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April 5, 2017

Book Review: We Should All Be Feminists by Chimamanda Ngozi Adichie

We Should All Be Feminists by Chimamanda Ngozi Adichie
Published July 29th 2014 by Vintage
What does “feminism” mean today? That is the question at the heart of We Should All Be Feminists, a personal, eloquently-argued essay—adapted from her much-viewed TEDx talk of the same name—by Chimamanda Ngozi Adichie, the award-winning author of Americanah and Half of a Yellow Sun.

With humor and levity, here Adichie offers readers a unique definition of feminism for the twenty-first century—one rooted in inclusion and awareness. She shines a light not only on blatant discrimination, but also the more insidious, institutional behaviors that marginalize women around the world, in order to help readers of all walks of life better understand the often masked realities of sexual politics. Throughout, she draws extensively on her own experiences—in the U.S., in her native Nigeria, and abroad—offering an artfully nuanced explanation of why the gender divide is harmful for women and men, alike.

Argued in the same observant, witty and clever prose that has made Adichie a bestselling novelist, here is one remarkable author’s exploration of what it means to be a woman today—and an of-the-moment rallying cry for why we should all be feminists.
We Should All Be Feminists is a short but concise essay about why we still need to be feminists! The author Chimamanda Ngozi Adichie tells us some of her life experiences in Lagos and it makes you think that yes, we still need to talk about this.

I feel grateful because my parents raise us to be strong and independent. We are three sisters, and we all had opportunities to study, to work, to raise a family, etc. Nobody ever told me or made me feel like I was lees. Is not unusual for me to have women making her way in life, having a job, or her own business, being great mothers, or travelers....whatever they want. Of course, we all know society expects women to work more, at her job and at home, and we get paid less. And is not fair.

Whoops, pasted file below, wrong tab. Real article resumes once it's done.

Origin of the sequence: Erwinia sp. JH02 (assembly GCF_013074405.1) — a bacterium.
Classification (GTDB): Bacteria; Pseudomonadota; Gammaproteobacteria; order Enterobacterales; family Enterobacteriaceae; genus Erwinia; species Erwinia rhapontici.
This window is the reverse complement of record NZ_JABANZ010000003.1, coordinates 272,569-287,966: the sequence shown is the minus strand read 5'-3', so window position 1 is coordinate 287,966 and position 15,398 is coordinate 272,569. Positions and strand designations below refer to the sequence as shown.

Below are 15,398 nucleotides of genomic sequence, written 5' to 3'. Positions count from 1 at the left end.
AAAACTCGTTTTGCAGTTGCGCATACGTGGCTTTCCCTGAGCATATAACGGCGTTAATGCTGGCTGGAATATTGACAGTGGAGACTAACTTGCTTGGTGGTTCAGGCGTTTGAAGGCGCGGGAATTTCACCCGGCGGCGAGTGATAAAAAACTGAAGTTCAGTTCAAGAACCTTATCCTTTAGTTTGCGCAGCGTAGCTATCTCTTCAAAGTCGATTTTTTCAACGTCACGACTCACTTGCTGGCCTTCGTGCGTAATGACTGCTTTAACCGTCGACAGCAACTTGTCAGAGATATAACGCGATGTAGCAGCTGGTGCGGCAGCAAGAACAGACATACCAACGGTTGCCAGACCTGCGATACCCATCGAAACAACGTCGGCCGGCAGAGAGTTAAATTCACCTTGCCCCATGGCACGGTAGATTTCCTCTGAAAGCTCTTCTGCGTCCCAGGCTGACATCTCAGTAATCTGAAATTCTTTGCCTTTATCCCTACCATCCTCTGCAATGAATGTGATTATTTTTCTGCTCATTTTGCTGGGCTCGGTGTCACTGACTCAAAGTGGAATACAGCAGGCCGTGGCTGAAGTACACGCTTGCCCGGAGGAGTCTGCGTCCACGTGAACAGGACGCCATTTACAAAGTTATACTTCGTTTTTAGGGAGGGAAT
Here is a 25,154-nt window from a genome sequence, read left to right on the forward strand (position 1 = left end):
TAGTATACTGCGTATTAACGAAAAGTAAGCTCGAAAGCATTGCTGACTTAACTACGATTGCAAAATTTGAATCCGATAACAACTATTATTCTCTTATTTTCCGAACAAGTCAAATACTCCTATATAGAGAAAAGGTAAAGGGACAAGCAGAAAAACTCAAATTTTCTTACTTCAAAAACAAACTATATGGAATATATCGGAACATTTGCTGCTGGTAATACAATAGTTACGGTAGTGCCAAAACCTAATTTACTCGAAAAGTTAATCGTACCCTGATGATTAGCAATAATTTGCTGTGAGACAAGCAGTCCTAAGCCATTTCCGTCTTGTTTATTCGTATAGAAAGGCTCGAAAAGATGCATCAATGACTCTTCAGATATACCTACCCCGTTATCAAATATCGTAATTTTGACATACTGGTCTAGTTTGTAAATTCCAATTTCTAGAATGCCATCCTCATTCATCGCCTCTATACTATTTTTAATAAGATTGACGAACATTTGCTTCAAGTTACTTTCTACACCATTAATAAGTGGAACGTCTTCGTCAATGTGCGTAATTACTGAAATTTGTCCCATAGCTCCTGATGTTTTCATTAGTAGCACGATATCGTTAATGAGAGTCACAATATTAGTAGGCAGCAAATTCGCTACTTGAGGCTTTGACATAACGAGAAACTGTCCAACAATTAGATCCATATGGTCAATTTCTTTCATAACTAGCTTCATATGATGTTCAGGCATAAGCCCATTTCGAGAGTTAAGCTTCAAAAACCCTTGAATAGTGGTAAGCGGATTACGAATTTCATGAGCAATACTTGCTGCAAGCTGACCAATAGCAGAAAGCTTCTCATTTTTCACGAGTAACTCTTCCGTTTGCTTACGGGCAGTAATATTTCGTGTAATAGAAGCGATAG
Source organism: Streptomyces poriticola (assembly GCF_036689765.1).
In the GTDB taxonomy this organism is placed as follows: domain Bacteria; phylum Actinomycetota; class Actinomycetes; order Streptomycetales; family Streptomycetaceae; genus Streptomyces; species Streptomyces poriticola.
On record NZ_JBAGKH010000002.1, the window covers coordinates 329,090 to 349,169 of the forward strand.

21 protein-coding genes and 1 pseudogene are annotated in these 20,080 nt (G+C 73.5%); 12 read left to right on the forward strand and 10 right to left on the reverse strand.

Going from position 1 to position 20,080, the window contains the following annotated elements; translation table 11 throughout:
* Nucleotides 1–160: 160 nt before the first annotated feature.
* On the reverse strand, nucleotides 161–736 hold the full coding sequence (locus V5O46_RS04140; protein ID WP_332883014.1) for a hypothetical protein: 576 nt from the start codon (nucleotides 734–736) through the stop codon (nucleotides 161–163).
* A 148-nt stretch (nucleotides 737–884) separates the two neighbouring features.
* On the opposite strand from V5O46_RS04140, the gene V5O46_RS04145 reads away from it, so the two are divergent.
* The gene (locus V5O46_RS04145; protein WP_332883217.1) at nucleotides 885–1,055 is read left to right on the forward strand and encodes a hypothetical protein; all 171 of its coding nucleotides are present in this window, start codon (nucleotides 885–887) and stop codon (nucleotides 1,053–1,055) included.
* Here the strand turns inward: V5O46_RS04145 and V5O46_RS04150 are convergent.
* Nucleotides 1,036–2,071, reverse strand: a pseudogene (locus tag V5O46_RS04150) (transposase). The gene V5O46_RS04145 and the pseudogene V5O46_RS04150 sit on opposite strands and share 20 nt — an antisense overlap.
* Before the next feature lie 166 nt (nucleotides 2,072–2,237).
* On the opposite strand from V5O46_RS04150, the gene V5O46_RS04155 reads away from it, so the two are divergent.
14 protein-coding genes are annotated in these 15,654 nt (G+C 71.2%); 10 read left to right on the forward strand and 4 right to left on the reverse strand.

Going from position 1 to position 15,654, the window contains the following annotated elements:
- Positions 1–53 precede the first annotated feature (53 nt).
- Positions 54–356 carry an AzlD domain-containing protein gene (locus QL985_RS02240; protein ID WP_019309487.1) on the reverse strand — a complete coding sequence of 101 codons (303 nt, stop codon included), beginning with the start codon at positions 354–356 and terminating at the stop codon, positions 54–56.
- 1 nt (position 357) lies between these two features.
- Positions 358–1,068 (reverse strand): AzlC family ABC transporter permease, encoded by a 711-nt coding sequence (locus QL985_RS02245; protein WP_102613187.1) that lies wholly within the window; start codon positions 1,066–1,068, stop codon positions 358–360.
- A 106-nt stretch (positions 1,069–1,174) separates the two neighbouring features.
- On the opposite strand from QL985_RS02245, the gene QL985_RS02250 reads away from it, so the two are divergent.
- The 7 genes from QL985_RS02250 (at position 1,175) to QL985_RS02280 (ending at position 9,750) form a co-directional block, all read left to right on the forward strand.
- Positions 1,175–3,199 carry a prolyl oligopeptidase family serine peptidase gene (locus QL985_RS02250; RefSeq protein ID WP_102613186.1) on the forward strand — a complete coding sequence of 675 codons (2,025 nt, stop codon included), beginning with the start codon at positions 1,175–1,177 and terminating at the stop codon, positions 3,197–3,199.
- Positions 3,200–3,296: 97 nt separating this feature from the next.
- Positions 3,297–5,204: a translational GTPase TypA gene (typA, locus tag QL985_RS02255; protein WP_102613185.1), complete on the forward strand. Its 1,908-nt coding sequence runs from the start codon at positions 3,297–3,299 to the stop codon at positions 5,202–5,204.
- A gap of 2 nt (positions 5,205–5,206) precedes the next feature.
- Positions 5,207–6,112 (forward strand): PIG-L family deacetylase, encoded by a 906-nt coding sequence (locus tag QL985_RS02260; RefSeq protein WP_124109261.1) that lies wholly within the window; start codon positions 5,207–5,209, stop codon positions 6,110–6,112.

I live in Latin America, where people is usually very machista. But what bothers me more is that is not only men, but women who are very machista!! Women are the ones who usually ask you when you are going to get married (at a very young age!), and when you are having children. Society expects you to be always well dresses, nails and hair done, a good doesn't really matters if you study a career. Mothers like to teach her daughters to cook and clean, because they have to be good wives. And of course you have to have children, and raise them perfectly.

I remember when I was at the university, old women always asked me when I was going to get married. Really? Not that I'm against marriage, I love my marriage and my husband, but at that time I was occupied studying! When I graduated, the big question was: When is the wedding?.... Thankfully I had a job where most of the bosses were women, and they were a role model. Now I have my own business, and yes, I still sometimes get questions as Are YOU the owner? Are YOU the veterinarian? Is this your husband's business, right? Well, I am the owner! And no, my husband is not related to my business! It was my idea and my money, thank you very much.

Of course that's not everyone, and I'd like to think each decade it's less people who think like that. Because we live in a region where is usual for mothers to raise alone her children, and the system give us the same opportunities to study. So, what happens? Maybe not only we should raise our children better, as Chimamanda Ngozi Adichie says, but first we women need to change that idea of what being a 'good' women is.

We Should All Be Feminists is totally recommended!


  1. Very nice review! And I'll have to check out the TED Talk as well. Thank you for sharing your experiences, and helping animals remain healthy. :)

    1. Thanks for your comment! I hope you like the TED Talk, it's very inspiring.

  2. I think this author is spreading a very important message. It's horrible that some people have these traditional ideals of what women should or shouldn't be like. Hopefully, the more this novel and its ideas spread, the more that will change.

    1. Yes, it's so important. I'm sure thinks will keep changing for better. Thanks for stopping by!